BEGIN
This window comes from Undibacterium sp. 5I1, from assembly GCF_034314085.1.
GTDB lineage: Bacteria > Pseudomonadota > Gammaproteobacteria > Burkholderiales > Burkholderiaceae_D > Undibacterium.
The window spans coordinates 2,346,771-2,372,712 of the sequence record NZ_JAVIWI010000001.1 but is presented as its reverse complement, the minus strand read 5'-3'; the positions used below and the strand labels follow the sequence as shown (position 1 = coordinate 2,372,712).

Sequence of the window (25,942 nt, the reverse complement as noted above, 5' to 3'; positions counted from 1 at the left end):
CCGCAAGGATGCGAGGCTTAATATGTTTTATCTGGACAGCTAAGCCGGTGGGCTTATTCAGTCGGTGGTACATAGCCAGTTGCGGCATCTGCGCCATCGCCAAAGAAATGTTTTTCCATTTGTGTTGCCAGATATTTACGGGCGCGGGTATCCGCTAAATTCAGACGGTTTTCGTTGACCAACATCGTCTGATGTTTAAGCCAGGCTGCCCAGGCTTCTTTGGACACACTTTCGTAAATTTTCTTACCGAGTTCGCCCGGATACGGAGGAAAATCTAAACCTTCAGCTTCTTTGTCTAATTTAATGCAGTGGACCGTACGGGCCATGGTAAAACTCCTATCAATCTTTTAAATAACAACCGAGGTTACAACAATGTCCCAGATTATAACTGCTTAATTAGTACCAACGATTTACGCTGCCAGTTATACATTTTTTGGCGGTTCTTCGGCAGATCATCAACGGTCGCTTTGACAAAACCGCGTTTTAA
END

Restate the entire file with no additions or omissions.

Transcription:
This window comes from Undibacterium sp. 5I1, from assembly GCF_034314085.1.
GTDB lineage: Bacteria > Pseudomonadota > Gammaproteobacteria > Burkholderiales > Burkholderiaceae_D > Undibacterium.
The window spans coordinates 2,346,771-2,372,712 of the sequence record NZ_JAVIWI010000001.1 but is presented as its reverse complement, the minus strand read 5'-3'; the positions used below and the strand labels follow the sequence as shown (position 1 = coordinate 2,372,712).

Sequence of the window (25,942 nt, the reverse complement as noted above, 5' to 3'; positions counted from 1 at the left end):
CCGCAAGGATGCGAGGCTTAATATGTTTTATCTGGACAGCTAAGCCGGTGGGCTTATTCAGTCGGTGGTACATAGCCAGTTGCGGCATCTGCGCCATCGCCAAAGAAATGTTTTTCCATTTGTGTTGCCAGATATTTACGGGCGCGGGTATCCGCTAAATTCAGACGGTTTTCGTTGACCAACATCGTCTGATGTTTAAGCCAGGCTGCCCAGGCTTCTTTGGACACACTTTCGTAAATTTTCTTACCGAGTTCGCCCGGATACGGAGGAAAATCTAAACCTTCAGCTTCTTTGTCTAATTTAATGCAGTGGACCGTACGGGCCATGGTAAAACTCCTATCAATCTTTTAAATAACAACCGAGGTTACAACAATGTCCCAGATTATAACTGCTTAATTAGTACCAACGATTTACGCTGCCAGTTATACATTTTTTGGCGGTTCTTCGGCAGATCATCAACGGTCGCTTTGACAAAACCGCGTTTTAA